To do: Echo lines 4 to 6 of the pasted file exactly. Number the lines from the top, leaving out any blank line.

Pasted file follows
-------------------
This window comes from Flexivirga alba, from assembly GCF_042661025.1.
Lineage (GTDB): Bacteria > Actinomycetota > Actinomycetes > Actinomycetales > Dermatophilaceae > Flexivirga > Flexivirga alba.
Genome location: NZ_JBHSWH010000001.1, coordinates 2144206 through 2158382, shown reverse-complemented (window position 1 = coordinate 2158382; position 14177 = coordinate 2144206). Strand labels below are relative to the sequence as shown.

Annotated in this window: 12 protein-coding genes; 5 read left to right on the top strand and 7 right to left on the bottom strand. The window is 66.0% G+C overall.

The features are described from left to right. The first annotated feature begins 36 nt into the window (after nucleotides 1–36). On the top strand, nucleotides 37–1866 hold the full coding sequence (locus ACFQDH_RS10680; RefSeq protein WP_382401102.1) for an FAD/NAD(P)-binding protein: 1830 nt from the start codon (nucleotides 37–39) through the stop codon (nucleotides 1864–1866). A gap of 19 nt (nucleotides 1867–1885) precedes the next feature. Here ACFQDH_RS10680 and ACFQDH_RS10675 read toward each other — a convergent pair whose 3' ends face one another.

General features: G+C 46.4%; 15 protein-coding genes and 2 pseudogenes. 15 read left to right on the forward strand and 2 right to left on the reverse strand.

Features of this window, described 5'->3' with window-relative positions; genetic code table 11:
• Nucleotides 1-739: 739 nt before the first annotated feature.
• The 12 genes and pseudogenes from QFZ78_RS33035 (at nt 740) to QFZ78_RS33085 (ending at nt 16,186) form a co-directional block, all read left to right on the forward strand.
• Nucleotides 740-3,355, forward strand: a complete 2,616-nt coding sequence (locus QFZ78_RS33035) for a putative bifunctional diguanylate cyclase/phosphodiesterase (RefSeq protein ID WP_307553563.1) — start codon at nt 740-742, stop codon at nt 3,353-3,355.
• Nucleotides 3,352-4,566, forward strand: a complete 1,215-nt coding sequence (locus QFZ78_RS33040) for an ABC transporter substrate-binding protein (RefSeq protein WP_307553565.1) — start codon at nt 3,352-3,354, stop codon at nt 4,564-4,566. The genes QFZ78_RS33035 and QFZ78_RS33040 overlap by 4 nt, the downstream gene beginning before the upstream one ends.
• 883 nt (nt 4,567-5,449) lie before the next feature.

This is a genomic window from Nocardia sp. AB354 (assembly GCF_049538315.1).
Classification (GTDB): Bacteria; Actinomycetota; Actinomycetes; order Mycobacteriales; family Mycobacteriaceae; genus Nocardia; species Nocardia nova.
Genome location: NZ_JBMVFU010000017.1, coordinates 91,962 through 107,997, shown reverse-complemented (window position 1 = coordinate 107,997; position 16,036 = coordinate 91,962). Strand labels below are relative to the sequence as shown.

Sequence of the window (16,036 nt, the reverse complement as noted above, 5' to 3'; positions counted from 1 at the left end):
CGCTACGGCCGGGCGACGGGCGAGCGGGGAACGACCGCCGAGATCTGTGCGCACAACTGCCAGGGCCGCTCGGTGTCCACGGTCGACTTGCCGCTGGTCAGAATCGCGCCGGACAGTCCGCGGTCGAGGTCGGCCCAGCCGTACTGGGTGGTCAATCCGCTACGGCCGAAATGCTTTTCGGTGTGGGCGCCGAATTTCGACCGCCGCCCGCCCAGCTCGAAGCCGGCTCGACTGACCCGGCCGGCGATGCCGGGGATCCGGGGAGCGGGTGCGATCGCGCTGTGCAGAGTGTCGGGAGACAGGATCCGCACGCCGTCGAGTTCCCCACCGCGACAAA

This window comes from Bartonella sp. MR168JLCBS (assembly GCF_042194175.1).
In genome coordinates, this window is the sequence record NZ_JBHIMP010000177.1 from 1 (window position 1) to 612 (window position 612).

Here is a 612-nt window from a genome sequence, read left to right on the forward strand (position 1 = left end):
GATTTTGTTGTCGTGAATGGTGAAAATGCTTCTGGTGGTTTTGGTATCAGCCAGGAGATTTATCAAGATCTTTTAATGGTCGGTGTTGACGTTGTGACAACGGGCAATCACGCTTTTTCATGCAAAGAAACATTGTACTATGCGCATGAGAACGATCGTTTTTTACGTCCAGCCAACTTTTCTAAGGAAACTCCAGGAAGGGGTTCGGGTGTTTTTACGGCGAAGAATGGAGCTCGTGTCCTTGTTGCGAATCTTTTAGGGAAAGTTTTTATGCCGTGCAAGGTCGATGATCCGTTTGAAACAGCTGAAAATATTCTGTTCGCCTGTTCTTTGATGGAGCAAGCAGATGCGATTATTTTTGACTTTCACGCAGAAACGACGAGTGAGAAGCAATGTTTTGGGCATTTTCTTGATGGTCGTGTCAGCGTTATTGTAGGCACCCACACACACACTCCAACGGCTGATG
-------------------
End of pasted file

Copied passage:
Annotated in this window: 12 protein-coding genes; 5 read left to right on the top strand and 7 right to left on the bottom strand. The window is 66.0% G+C overall.

The features are described from left to right. The first annotated feature begins 36 nt into the window (after nucleotides 1–36). On the top strand, nucleotides 37–1866 hold the full coding sequence (locus ACFQDH_RS10680; RefSeq protein WP_382401102.1) for an FAD/NAD(P)-binding protein: 1830 nt from the start codon (nucleotides 37–39) through the stop codon (nucleotides 1864–1866). A gap of 19 nt (nucleotides 1867–1885) precedes the next feature. Here ACFQDH_RS10680 and ACFQDH_RS10675 read toward each other — a convergent pair whose 3' ends face one another.

General features: G+C 46.4%; 15 protein-coding genes and 2 pseudogenes. 15 read left to right on the forward strand and 2 right to left on the reverse strand.